On the Fragility of Life

I heard the incessant tapping on my window. Not again, I groaned internally. I turned over onto my side and grabbed a pillow to squash over my head in hopes of drowning out the noise. Tap, tap, tap. It wasn’t letting up. I peeked at the clock sitting on my dresser a few feet away. 2:06am. Unbelievable, I thought to myself. Same time every night! Frustrated, I whipped my blankets off of me and aggressively drew my curtains. A large, indistinguishable black mass was hovering outside my window. It freaked me out the first time, but I’ve gotten used to it now. I banged on the window in an attempt to scare it off. It just slowly lapped in the air, like small waves. Well, fuck, I thought. I’m not getting rid of this thing. I turned over to sleep.

The office is exceptionally cold, considering it’s a summer day. I sit slumped at my desk, staring at the same excel sheet I had been working on for weeks. My boss hadn’t emailed me about a due date for it, so I wasn’t pressed to finish it. I opened my inbox and found the last email my boss sent me, a few weeks ago, just to make sure.


Attached is the data I need entered into a spreadsheet. I’ll email you with a due date as soon as I have one.


I look up and notice my boss walking down the hall towards me. A pang of anxiety echoes in my chest. I should just ask her when she wants this done, I thought. I muster up some bravado.

“H-hey, Tracy,” I am abruptly cut off as my boss keeps walking away from me, not even a glance in my direction. How weird, I thought. She hadn’t paid much mind to me, but lately it was like I wasn’t even in the room. I shook it off.

A pack of frozen green beans and chicken lay on my kitchen counter. I could do a stir-fry, I mumbled to myself. Cooking dinner was becoming exhausting. I could hardly taste anything, no matter how sweet or spicy. Its hard to want to eat when everything tastes like nothing.

Mom-outgoing calls (6). I chewed my tasteless mush as I stared at my phone. My mom was not returning my calls. This had been going on for a few weeks now. It was disheartening, but I assumed she was busy or getting her phone fixed or some other logical reason. Plus, she should’ve been calling me. After all, I was her daughter, right? This is her work to do. I’m 27! I’m a grown woman. I huffed and put my phone down.

I stood above my kitchen sink, eyeing the soapy dishes. The sink faced a window; I always found it to be a nuisance. The sun would glare into my eyes and cause them to water. I looked out at the sunset and immediately grimaced. I abruptly drew my curtains closed. My apartment was dim, the orange glow accentuating the hidden shadows. I started the dishes.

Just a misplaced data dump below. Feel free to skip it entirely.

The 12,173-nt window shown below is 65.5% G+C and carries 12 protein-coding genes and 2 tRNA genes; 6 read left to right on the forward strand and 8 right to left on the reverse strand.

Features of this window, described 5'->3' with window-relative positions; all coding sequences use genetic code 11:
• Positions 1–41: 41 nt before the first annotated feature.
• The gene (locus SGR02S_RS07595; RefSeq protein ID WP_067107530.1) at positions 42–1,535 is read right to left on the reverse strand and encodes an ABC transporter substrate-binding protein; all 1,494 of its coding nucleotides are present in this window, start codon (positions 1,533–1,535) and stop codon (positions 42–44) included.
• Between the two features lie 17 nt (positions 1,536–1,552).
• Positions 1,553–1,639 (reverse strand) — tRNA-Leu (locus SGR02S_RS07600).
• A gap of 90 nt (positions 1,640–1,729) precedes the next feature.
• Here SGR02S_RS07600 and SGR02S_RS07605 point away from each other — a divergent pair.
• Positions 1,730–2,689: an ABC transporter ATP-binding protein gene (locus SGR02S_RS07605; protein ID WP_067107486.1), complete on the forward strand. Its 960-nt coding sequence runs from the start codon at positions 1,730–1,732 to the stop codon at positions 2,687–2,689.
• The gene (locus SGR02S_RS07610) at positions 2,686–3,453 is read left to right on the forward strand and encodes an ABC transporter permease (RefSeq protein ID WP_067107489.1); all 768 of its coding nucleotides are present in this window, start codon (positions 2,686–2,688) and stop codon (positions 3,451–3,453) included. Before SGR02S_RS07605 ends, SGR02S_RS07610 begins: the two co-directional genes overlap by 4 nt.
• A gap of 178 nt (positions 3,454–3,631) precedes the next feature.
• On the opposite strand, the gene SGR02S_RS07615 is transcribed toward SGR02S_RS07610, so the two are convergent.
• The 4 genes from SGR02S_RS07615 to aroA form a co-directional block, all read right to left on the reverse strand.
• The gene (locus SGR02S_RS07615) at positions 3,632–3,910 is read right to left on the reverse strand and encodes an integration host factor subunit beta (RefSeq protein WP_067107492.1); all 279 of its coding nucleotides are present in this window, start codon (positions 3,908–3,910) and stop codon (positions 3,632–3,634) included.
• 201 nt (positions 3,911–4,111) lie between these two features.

The night moves in a muted fog. It’s 1:56am. I’m slouched on the couch, my hand limp in a bowl of popcorn, half-watching a replay of the news. I shoot upright. I realize the relentless black mass was going to be outside my window in 10 minutes. I was usually sleeping at this time of the night, but I decided in the moment to stay up and see where this thing was coming from. It had been haunting me for the past few weeks, and eerily visiting at the same time every night. It started to become a part of my nightly routine; I began expecting to be jolted awake every night. I didn’t particularly believe in the paranormal, but this was something unexplainable and quite out of the norm for my cardboard life.

I opened my curtains and perched myself on my bed, my knee drawn up under my chin in an almost upright fetal position. I glanced at the clock. 2:04am. Any minute now, I thought. My jaw felt like magnets. My fingertips were ice. I watched the trees sway gently in the summer night air. It was kind of peaceful to be up at such a strange time in the night, no one to answer to. I mean, not that I have anyone to answer to anyway, but to be in charge of that feeling was empowering.

BANG. My window buckles from the impact and I jerk along with it. The black mass was outside. 2:06am. My heart was jumping in my throat. Afraid to get closer to the window, I squinted to try and make out what this thing even was. I had just been ignoring it, like I do everything else, but this time I really tried to get a look at it. It was like trying to see with a blindfold on. No shapes, no eyes, nothing to put into focus. Tense, I get up and press myself against my window to try and make out something, anything, and then I’m on the other side of my window. I can feel the balmy night air on my skin. What the fuck, I thought. Before I could even comprehend how I got through the window, the black mass was in front of me.

It towered a healthy 10 feet above my head. I started to shake and my throat grew a wet lump and I wanted to cry. It started to leech forward and my knees buckled. I hit the grass. The tears just poured out of me as I scrambled to get away from whatever this thing was. Blackness was creeping into my peripherals. I couldn’t move fast enough. I was enveloped by it. Everything around me was black. I couldn’t see my hands. I felt dizzy, my surroundings spinning like a top.